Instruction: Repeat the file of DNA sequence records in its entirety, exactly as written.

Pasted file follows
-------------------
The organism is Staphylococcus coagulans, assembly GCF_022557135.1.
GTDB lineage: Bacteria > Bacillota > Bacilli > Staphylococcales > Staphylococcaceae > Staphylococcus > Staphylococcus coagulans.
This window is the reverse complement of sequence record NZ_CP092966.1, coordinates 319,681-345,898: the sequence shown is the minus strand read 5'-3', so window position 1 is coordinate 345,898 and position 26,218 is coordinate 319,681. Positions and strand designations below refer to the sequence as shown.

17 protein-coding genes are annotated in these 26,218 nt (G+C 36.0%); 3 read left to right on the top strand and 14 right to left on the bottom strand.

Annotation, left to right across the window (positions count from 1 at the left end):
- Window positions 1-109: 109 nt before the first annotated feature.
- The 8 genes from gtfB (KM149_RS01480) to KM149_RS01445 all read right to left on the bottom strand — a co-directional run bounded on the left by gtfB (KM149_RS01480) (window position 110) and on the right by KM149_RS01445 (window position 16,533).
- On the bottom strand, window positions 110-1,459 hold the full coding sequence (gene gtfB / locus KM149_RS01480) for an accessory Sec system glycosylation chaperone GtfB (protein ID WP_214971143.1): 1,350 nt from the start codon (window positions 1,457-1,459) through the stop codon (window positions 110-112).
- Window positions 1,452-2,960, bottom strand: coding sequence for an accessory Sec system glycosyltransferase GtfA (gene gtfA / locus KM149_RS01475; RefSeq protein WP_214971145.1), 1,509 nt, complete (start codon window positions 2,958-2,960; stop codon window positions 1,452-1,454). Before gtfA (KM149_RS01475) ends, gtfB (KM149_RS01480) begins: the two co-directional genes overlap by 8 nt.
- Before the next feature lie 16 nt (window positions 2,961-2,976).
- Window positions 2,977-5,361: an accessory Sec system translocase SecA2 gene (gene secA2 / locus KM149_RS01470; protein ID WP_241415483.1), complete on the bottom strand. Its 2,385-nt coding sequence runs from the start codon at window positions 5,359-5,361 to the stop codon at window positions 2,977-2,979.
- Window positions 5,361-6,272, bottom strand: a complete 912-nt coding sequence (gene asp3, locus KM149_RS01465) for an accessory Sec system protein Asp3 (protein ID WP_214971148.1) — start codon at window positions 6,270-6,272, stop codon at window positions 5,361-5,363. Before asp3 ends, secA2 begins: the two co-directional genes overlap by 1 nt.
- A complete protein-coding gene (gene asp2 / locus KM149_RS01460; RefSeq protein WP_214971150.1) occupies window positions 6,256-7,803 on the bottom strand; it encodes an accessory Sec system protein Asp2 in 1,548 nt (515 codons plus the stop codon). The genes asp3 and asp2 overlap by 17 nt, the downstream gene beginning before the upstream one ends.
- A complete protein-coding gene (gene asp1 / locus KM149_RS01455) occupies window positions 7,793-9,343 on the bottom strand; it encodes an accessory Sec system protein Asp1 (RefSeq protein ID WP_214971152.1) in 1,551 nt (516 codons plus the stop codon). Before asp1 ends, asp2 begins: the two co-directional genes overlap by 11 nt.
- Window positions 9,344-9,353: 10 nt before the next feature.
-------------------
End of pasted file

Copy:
The organism is Staphylococcus coagulans, assembly GCF_022557135.1.
GTDB lineage: Bacteria > Bacillota > Bacilli > Staphylococcales > Staphylococcaceae > Staphylococcus > Staphylococcus coagulans.
This window is the reverse complement of sequence record NZ_CP092966.1, coordinates 319,681-345,898: the sequence shown is the minus strand read 5'-3', so window position 1 is coordinate 345,898 and position 26,218 is coordinate 319,681. Positions and strand designations below refer to the sequence as shown.

17 protein-coding genes are annotated in these 26,218 nt (G+C 36.0%); 3 read left to right on the top strand and 14 right to left on the bottom strand.

Annotation, left to right across the window (positions count from 1 at the left end):
- Window positions 1-109: 109 nt before the first annotated feature.
- The 8 genes from gtfB (KM149_RS01480) to KM149_RS01445 all read right to left on the bottom strand — a co-directional run bounded on the left by gtfB (KM149_RS01480) (window position 110) and on the right by KM149_RS01445 (window position 16,533).
- On the bottom strand, window positions 110-1,459 hold the full coding sequence (gene gtfB / locus KM149_RS01480) for an accessory Sec system glycosylation chaperone GtfB (protein ID WP_214971143.1): 1,350 nt from the start codon (window positions 1,457-1,459) through the stop codon (window positions 110-112).
- Window positions 1,452-2,960, bottom strand: coding sequence for an accessory Sec system glycosyltransferase GtfA (gene gtfA / locus KM149_RS01475; RefSeq protein WP_214971145.1), 1,509 nt, complete (start codon window positions 2,958-2,960; stop codon window positions 1,452-1,454). Before gtfA (KM149_RS01475) ends, gtfB (KM149_RS01480) begins: the two co-directional genes overlap by 8 nt.
- Before the next feature lie 16 nt (window positions 2,961-2,976).
- Window positions 2,977-5,361: an accessory Sec system translocase SecA2 gene (gene secA2 / locus KM149_RS01470; protein ID WP_241415483.1), complete on the bottom strand. Its 2,385-nt coding sequence runs from the start codon at window positions 5,359-5,361 to the stop codon at window positions 2,977-2,979.
- Window positions 5,361-6,272, bottom strand: a complete 912-nt coding sequence (gene asp3, locus KM149_RS01465) for an accessory Sec system protein Asp3 (protein ID WP_214971148.1) — start codon at window positions 6,270-6,272, stop codon at window positions 5,361-5,363. Before asp3 ends, secA2 begins: the two co-directional genes overlap by 1 nt.
- A complete protein-coding gene (gene asp2 / locus KM149_RS01460; RefSeq protein WP_214971150.1) occupies window positions 6,256-7,803 on the bottom strand; it encodes an accessory Sec system protein Asp2 in 1,548 nt (515 codons plus the stop codon). The genes asp3 and asp2 overlap by 17 nt, the downstream gene beginning before the upstream one ends.
- A complete protein-coding gene (gene asp1 / locus KM149_RS01455) occupies window positions 7,793-9,343 on the bottom strand; it encodes an accessory Sec system protein Asp1 (RefSeq protein ID WP_214971152.1) in 1,551 nt (516 codons plus the stop codon). Before asp1 ends, asp2 begins: the two co-directional genes overlap by 11 nt.
- Window positions 9,344-9,353: 10 nt before the next feature.